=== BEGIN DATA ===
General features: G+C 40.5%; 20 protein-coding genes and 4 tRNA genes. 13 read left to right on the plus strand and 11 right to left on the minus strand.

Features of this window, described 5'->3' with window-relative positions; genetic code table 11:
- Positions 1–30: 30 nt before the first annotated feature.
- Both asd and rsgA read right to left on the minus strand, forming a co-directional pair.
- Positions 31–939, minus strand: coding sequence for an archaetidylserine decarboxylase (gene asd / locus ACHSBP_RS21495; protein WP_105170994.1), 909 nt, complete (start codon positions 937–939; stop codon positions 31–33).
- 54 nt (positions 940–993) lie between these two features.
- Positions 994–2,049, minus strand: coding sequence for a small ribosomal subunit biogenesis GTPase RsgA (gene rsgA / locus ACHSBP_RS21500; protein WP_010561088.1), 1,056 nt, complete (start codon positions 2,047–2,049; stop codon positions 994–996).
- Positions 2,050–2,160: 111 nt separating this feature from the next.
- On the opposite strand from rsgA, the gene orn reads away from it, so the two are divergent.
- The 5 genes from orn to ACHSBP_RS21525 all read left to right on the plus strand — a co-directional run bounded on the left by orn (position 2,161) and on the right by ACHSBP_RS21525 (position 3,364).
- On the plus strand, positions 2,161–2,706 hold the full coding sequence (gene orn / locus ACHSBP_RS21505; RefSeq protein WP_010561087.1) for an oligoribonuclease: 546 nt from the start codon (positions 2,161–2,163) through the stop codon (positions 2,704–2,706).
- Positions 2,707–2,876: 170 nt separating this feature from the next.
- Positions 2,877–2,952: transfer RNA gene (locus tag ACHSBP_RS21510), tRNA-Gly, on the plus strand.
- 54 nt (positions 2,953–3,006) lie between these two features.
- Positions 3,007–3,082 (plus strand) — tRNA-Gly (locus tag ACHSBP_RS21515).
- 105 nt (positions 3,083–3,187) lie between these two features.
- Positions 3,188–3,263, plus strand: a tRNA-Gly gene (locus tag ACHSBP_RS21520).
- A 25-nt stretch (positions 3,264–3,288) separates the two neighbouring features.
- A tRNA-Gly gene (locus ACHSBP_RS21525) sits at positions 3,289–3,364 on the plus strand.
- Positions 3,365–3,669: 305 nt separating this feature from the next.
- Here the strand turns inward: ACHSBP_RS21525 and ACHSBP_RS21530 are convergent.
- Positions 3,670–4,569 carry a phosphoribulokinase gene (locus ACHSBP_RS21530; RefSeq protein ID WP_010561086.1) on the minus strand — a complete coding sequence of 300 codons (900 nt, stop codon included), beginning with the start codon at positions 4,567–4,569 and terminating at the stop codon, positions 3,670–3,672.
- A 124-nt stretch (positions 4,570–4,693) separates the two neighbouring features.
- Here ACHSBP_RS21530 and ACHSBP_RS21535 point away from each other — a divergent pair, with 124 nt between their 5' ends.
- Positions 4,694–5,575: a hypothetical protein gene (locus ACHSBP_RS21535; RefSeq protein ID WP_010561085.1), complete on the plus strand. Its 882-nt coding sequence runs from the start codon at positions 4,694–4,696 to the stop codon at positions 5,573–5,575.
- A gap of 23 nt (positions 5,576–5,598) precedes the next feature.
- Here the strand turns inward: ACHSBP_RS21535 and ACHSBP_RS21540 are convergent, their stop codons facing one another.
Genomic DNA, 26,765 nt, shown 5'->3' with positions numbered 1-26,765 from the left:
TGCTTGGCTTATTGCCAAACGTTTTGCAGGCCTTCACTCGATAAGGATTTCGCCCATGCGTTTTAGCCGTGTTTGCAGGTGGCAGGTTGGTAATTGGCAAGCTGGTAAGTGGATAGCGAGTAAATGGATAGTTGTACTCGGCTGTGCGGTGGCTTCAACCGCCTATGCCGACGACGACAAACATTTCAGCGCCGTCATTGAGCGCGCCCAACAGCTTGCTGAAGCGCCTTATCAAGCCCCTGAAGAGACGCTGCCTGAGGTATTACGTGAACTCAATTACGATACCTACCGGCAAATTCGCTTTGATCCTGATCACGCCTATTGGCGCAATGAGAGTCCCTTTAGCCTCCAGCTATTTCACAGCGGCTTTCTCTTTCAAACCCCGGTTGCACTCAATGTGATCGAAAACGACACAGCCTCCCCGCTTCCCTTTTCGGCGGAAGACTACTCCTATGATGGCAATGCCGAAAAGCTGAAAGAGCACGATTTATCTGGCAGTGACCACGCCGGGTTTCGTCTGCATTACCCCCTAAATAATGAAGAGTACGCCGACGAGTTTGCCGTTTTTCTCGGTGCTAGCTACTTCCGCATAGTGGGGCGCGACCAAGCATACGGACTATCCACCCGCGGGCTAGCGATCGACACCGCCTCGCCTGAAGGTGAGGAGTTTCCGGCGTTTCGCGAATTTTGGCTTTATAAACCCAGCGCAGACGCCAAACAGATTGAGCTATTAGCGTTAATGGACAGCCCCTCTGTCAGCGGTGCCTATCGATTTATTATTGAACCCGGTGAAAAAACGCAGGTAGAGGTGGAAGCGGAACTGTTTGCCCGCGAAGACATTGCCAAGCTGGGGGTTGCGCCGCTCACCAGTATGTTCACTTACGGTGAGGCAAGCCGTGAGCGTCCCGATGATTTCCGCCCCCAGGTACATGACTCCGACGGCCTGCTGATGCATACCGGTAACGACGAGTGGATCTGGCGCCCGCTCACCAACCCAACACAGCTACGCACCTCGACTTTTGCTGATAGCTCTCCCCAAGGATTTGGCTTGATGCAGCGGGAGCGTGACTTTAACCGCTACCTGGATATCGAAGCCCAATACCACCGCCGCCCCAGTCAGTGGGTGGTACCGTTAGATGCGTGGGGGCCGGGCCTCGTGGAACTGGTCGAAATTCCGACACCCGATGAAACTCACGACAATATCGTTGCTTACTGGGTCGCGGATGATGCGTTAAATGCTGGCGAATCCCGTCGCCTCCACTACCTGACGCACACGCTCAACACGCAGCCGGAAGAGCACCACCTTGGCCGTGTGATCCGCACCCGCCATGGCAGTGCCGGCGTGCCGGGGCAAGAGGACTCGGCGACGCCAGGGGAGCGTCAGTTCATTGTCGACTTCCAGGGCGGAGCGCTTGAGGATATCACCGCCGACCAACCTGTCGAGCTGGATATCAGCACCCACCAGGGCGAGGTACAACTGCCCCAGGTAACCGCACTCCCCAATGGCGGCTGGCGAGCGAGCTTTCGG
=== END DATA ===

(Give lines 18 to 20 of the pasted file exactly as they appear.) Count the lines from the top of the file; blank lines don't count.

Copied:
- A 25-nt stretch (positions 3,264–3,288) separates the two neighbouring features.
- A tRNA-Gly gene (locus ACHSBP_RS21525) sits at positions 3,289–3,364 on the plus strand.
- Positions 3,365–3,669: 305 nt separating this feature from the next.